Tuesday, April 8, 2014
Questions You Don't Think You Should Ask: Why Did We Have More Children
I like having this blog. I like knowing that somewhere out there someone is reading my thoughts and letting me add my voice to thier own private understanding of special needs.
The irony in which we live is that we are free to express our ideas but are bound by a culture of silence made by the fear of political incorrectness. There are questions I see in the eyes of those who meet us or hear our story. A precious few actually ask. Many more quash their curiousity with Southern manners. This post though is not intended to deride manners. As a Southern mama of four, I hold manners in highest regard. But manners are not meant to quash...they are meant to guide and offer genteel strategies for navigating the social jungle.
The point of all that: Honest questions when asked in love are welcomed questions.
One question we have gotten over the years. Why do you have four children?
My answer as to why we chose to give Isaac siblings centers around community. We were already pregnant with my oldest daughter when we heard the first whisperings that Isaac's development might not be progressing typically. I remember that first mention. It was on my due date for my second child. I had consciously filled the day with errands refusing to succumb to the notion that any child would be so punctual as to come on his or her directed day. The due date was only a guess anyway. Best to keep busy. I had made Isaac's well visit appointment that day. He was eighteen months old. The doctor made routine inquiries and raised an audible eyebrow when I reported that Isaac was not yet speaking words. He suggested there might be a problem and wanted to know if I would like to explore that further. I suggested that I was approximately 40 weeks pregnant and that now might not be the best time.
He stammered off an answer. About a week later, I had my little girl. She arrived in the middle of the night and was absolutely beautiful. My labor (without pain meds) had been hard but had been worth it. She had arrived and we were celebrating. The children's doctor came to examine my new little one bright and early after the eventful night. One of his first questions was whether I had thought anymore about Isaac's speech and development. No... I hadn't nor did I want to after a night in which I had labored and completed a natural delivery of my beautiful 9 pound daughter. GRRRRRR....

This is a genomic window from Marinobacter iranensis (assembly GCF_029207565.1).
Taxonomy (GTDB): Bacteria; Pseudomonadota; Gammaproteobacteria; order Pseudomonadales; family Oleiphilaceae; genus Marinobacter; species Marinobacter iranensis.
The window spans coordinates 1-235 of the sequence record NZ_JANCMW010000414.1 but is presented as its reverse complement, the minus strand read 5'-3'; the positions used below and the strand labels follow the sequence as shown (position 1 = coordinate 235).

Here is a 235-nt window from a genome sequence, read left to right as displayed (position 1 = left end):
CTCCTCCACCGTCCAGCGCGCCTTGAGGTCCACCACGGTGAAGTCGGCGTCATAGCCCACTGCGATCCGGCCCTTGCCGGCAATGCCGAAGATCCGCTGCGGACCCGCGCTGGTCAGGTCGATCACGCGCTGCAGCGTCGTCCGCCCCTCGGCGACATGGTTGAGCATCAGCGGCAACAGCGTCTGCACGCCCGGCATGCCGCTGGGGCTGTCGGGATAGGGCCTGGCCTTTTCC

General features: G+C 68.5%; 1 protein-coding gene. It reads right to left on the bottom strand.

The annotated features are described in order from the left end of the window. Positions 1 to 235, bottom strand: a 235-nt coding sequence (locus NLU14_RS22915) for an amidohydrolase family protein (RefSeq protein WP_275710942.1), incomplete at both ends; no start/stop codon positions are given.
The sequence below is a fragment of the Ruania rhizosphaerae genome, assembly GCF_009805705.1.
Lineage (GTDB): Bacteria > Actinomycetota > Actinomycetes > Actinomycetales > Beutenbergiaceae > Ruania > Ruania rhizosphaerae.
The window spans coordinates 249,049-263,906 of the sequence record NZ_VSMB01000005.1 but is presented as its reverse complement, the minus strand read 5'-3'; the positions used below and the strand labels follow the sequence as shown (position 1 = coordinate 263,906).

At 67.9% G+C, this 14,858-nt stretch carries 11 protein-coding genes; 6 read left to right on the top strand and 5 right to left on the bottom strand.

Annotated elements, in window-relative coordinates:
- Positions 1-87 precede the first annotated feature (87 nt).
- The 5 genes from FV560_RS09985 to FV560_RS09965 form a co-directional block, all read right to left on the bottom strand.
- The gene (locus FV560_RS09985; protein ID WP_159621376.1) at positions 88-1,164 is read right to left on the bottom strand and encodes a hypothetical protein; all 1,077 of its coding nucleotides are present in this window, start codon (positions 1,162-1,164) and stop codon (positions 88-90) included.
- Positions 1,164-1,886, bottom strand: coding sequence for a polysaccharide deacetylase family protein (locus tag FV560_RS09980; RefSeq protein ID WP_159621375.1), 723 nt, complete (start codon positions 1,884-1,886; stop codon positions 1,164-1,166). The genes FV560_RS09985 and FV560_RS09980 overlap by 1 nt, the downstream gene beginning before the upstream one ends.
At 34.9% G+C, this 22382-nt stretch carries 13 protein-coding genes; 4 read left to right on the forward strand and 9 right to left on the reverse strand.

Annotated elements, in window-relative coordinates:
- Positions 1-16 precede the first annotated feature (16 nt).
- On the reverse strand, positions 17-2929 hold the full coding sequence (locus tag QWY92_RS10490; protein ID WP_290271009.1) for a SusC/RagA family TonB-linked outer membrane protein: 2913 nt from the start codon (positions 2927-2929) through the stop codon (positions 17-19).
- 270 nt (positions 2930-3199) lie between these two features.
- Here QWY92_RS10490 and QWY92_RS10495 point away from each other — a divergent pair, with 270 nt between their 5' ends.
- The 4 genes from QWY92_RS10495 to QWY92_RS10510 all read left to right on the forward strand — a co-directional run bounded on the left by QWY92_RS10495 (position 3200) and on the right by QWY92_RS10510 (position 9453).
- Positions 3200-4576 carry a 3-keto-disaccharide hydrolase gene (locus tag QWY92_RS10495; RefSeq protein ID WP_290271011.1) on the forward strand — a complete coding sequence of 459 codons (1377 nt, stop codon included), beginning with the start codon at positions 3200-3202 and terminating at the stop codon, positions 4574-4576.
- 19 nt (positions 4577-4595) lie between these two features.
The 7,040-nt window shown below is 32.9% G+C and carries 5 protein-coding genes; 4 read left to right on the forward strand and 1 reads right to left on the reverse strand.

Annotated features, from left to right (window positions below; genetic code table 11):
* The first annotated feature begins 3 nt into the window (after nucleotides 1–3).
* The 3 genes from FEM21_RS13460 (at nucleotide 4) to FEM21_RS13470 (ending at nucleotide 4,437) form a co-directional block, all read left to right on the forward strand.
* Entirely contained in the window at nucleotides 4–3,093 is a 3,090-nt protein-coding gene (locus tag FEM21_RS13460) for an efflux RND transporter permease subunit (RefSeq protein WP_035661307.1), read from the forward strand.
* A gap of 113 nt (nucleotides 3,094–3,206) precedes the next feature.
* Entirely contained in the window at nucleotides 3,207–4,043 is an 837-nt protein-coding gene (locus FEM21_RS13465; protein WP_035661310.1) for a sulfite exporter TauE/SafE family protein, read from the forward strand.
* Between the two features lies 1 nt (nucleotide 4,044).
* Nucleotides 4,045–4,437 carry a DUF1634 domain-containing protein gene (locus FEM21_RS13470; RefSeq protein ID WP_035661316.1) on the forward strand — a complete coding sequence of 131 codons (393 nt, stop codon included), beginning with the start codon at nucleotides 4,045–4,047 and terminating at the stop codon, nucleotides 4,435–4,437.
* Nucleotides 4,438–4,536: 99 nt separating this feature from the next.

Time passed. We took a few months to welcome our new baby and get accustomed to being a family of four. I still don't regret it. When our new little one was six months old and Isaac was two we began the journey that led us to discover Isaac's diagnosis.
More time passed. We withstood the onslaught of therapies and professionals and evaluations. We were doing everything we could for Isaac. We watched his sister crawling through the hallway. We thought of her need. She would need community. We were here but this little girl would need someone with unique understanding of what it is like to have a brother with autism. She needed someone nearer her own age. She needed another sibling. So we had another child and then another.
Were there risks? Yes, but there are when you have any child. There had been no previous diagnosis of autism on either side of our family before we had Isaac. Were we nervous? Yes, but fear cannot be allowed to stop your life. Were we vigilant? Oh yes! We watched our sweet ones and celebrated loudly when they made milestones others might miss.
All of the children are richer for the experience of growing up together. Isaac is too. There is nothing like having to share a household to force lessons of waiting and transition. We are a team. The children love and lean on each other. None is more important than the other. The family flexes as different needs arise. We love each of them and dote on them without favorites. They are ours. We are community and we help each other.
Please understand that I have given you the gift of my honest answer to an honest question. The answer though is mine. Other families choose different paths for different resons. I can only give you my answer but I offer it anyway to shine a little bit of light on what may otherwise be an unaskable question.
Love you Sweet Friends!